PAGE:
A Canadian man who was held at Guantanamo Bay and pleaded guilty to committing war crimes when he was just 15 is being sued by an American soldier blinded in Afghanistan and the widow of another soldier killed there, as explained here. The plaintiffs have filed a wrongful death and injury lawsuit to the tune of $44.7 million. The case is definitely unique and slightly bizarre to personal injury lawyers in Salt Lake City where the suit was filed in a U.S. federal court.
There are a number of factors involved in the case that complicate the likelihood that plaintiffs Layne Morris of Utah and Tabitha Speer of North Carolina will be awarded any amount of damages in their suit. The first of which being whether defendant Omar Khadr can be held accountable for the death of Speer’s husband—an American soldier killed in the battle—and the loss of Morris’ sight as a result of shrapnel projected from a grenade Khadr admitted to throwing. And while the plaintiffs’ personal injury lawyers in Salt Lake City would point to Khadr’s signed plea deal as evidence of his war crime, others analyzing the case aren’t so sure.
Khadr was captured after the battle in Afghanistan and sent to Guantanamo Bay prison as a terrorist. His lawyers and human rights groups “contended he was groomed to be a ‘child soldier’” by a radical father who was an associate of Osama bin Laden. Khadr spent 10 years at Guantanamo Bay before being transferred to Canada to serve the remainder of his sentence in 2012. The transfer was enacted after Khadr admitted to committing the “war crime” of throwing the grenade in the battle. Khadr, alongside advocates and attorneys, has since filed a $20 million lawsuit of his own for wrongful imprisonment.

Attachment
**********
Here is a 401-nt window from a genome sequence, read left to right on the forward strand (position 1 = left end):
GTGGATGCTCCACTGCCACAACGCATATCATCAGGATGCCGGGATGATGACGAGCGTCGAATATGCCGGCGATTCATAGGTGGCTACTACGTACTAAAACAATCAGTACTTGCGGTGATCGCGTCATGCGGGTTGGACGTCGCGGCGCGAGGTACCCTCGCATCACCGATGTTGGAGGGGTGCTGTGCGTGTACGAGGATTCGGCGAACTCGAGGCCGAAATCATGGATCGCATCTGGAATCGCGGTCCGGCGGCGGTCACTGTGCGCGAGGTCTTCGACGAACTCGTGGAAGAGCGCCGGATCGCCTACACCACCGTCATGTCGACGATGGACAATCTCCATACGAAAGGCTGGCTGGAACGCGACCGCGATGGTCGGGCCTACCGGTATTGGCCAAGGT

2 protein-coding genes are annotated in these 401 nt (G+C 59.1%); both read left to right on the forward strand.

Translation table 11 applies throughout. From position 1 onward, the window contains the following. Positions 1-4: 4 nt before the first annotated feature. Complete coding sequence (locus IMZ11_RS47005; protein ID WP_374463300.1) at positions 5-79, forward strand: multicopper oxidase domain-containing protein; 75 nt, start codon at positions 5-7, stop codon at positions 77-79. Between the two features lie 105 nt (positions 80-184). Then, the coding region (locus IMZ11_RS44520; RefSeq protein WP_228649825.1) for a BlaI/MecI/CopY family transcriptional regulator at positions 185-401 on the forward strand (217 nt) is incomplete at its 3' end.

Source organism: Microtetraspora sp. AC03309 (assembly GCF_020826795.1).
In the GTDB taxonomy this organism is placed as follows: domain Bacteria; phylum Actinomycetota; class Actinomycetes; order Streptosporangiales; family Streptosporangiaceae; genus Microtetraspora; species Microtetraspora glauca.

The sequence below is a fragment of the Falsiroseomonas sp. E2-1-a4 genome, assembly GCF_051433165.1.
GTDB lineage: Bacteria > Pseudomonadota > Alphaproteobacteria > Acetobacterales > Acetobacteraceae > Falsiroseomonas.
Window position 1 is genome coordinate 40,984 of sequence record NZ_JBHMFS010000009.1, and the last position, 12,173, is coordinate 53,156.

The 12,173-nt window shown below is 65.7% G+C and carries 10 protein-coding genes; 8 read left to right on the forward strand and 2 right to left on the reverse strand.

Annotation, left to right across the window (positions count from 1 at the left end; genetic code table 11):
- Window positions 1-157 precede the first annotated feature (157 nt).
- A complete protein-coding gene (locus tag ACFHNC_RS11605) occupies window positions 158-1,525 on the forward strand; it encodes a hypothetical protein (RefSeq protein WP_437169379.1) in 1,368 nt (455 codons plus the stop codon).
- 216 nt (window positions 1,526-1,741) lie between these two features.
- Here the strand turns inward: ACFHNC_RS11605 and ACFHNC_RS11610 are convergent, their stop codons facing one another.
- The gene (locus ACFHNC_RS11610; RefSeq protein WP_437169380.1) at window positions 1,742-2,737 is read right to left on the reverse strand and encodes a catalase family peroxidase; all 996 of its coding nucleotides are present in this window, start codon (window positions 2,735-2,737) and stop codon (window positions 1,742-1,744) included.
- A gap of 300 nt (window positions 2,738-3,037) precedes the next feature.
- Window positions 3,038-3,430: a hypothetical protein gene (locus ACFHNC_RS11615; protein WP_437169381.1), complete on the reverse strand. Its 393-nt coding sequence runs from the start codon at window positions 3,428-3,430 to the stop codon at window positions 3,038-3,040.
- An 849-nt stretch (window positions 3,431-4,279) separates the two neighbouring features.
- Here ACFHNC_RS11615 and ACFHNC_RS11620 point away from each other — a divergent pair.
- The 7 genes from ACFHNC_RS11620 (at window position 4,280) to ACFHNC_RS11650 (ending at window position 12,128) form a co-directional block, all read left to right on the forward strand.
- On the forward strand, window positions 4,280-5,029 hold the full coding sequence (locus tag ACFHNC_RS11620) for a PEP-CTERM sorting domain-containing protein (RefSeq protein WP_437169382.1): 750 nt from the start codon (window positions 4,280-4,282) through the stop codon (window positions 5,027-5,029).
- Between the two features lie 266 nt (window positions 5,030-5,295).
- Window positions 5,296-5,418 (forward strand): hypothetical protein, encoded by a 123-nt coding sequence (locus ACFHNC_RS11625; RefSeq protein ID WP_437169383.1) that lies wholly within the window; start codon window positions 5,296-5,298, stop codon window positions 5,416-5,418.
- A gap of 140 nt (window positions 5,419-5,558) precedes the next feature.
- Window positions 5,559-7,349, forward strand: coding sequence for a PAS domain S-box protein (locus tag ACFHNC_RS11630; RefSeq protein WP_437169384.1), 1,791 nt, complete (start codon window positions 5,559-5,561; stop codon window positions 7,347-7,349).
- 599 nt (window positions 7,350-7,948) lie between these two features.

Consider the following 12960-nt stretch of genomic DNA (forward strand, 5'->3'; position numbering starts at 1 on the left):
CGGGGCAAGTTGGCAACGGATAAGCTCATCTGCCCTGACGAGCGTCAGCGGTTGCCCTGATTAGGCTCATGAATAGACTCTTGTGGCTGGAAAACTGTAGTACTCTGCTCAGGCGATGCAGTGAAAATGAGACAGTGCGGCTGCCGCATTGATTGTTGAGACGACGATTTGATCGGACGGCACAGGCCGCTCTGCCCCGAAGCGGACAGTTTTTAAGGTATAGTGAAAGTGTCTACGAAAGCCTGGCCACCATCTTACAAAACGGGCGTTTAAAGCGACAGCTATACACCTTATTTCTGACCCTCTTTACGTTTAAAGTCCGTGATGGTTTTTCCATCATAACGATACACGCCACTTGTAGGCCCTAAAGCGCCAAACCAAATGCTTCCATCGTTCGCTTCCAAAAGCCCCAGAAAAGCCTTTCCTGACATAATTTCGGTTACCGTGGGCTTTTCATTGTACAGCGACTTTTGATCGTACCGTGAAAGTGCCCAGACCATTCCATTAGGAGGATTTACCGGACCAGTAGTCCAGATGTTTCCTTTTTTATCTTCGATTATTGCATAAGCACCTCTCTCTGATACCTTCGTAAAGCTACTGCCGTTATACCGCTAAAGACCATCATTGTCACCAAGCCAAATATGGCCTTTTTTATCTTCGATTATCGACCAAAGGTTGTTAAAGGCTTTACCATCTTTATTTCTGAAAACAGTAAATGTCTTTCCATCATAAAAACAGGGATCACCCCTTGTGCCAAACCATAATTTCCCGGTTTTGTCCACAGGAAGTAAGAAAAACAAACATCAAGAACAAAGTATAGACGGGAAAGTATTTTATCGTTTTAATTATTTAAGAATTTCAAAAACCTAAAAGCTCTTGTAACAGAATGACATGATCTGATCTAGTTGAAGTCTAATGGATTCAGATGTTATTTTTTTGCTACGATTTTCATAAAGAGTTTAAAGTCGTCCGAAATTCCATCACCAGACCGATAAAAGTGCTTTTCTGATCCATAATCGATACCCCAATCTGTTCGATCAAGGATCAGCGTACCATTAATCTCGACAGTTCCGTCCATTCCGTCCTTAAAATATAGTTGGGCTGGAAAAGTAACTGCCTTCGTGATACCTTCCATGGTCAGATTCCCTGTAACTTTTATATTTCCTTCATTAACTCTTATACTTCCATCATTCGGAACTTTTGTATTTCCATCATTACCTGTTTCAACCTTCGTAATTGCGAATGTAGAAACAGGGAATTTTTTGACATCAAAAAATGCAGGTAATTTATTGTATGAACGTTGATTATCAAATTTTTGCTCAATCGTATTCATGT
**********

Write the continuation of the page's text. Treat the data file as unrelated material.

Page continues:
Personal injury lawyers in Salt Lake City like Cory Hundley admit to being baffled by how Khadr’s lawsuit will affect the case filed by Morris and Speer. Khadr’s Canadian attorney who represented him in the military trials said “the facts of the plea deal are false and Khadr signed it so he could return to Canada.” Additionally, the fact that Speer’s husband died on the battlefield doesn’t amount to a war crime. Furthermore, in his sentencing hearing, Khadr was prohibited from calling witnesses who could support defense claims that he was a child soldier forced into fighting.
Convoluted at best, lacking evidence and full of contradictions at worse, the Morris and Speer case may not hold water in a Utah courtroom, personal injury lawyers in Salt Lake City like Hundley speculate. But Speer and Morris are convinced that they’re “doing the right thing and the principles are right” in their wrongful death and injury suit. But one has to wonder whether the case was filed more out of the emotional principle of fear, hurt and vengeance. Because while “Morris and Speer are concerned that Khadr might get his hands on $20 million” from the wrongful imprisonment suit, if Khadr is found to have been wrongfully imprisoned, it would undermine the claims made in the Utah lawsuit.